NEW ORLEANS (September 21, 2011) — In a new exhibit, Roosevelt, Rockwell and the Four Freedoms, The National WWII Museum explores how America moved from isolation to action in the lead-up to World War II and how four iconic paintings by Norman Rockwell came to represent the ideals we fought for in the war that changed the world.
In his State of the Union address on January 6, 1941, President Franklin Roosevelt first enunciated the Four Freedoms — the principles which came to symbolize what America stood for and fought to defend in World War II: Freedom of Speech, Freedom of Worship, Freedom from Want and Freedom from Fear. Two years later, with the United States fully immersed in the war, Norman Rockwell turned Roosevelt’s Four Freedoms into four iconic paintings, which then became some of the best known American propaganda posters of World War II.
The 1,600 square-foot exhibit includes these four original wartime propaganda posters created from Rockwell’s work, as well as artifacts illustrating these principles and video displays showing how the Four Freedoms were relevant to Americans during WWII and what they mean today. The artifacts, including a Volksempfänger 301 “Peoples Radio,” commonly used for Nazi broadcasts; a child’s gas mask, a prisoner of war food package and a dog tag bearing the letter “H” for “Hebrew” powerfully interpret each of the Four Freedoms. These are just a few of the many compelling items presented for public viewing.
“The Four Freedoms exhibit explores a lesser-known side of WWII history — the time period before Pearl Harbor, when Americans debated what to do about the wars in Europe and Asia,” said Kenneth Hoffman, the Museum’s Director of Education. “As President Roosevelt became convinced that the United States must aid Great Britain in its solitary fight against Nazi Germany, he knew he needed to provide a moral justification to persuade his fellow Americans to go along.”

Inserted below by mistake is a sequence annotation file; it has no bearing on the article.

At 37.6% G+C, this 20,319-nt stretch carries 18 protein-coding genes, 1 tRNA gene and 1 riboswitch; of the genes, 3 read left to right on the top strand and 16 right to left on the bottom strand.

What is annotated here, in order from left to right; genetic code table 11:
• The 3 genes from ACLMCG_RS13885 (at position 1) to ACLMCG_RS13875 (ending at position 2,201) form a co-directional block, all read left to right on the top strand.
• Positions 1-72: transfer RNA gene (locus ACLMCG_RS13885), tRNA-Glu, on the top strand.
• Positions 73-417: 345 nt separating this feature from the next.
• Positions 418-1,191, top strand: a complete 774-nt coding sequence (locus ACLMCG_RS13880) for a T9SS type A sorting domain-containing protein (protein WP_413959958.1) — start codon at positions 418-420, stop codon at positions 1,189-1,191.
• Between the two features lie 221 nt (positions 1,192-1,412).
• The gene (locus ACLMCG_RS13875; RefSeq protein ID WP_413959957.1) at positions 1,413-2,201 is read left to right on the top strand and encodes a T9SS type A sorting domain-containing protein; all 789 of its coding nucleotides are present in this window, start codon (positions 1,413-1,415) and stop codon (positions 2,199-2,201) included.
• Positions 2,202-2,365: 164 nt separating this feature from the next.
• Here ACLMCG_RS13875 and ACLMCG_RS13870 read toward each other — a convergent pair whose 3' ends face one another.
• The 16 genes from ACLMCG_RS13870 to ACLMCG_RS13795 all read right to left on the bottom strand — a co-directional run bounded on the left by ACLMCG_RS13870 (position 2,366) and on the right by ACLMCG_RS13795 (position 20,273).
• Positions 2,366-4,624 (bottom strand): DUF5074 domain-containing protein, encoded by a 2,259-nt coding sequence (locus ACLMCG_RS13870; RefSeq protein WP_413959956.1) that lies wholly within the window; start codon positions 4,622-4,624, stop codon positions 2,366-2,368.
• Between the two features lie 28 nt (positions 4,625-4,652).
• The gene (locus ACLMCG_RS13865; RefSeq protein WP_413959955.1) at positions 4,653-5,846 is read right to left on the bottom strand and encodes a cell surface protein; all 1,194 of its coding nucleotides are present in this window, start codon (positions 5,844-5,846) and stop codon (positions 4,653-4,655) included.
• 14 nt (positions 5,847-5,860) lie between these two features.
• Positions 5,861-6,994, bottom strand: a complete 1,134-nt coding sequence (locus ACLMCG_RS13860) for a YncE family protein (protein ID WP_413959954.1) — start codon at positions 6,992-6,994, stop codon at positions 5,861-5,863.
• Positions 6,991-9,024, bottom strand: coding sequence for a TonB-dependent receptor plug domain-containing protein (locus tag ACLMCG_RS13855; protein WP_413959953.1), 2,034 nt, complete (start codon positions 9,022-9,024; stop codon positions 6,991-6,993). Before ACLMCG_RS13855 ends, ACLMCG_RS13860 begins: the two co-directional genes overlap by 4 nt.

Roosevelt, Rockwell and the Four Freedoms: America’s Slow March from Isolation to Action is on view through November 13, 2011 in the Museum’s Joe W. and D.D. Brown Foundation Special Exhibit Gallery. It will be followed by the special exhibition Infamy: December, 1941, focusing on the Pearl Harbor attack which propelled the nation into World War II. This December marks the 70th Anniversary of that cataclysmic event.
The Museum is offering a variety of free programming planned in support of this exhibit — from film screenings to family activities and lectures. Learn more about the public programming that accompanies this exhibit at www.nationalww2museum.org.
The National WWII Museum tells the story of the American Experience in the war that changed the world – why it was fought, how it was won, and what it means today. Dedicated in 2000 as The National D-Day Museum and designated by Congress as America’s National WWII Museum, it celebrates the American Spirit, the teamwork, optimism, courage and sacrifice of the men and women who fought on the battlefront and the Home Front. For more information, call 877-813-3329 or 504-527-6012 or visit www.nationalww2museum.org. Follow us on Twitter at WWIItoday or visit our Facebook fan page.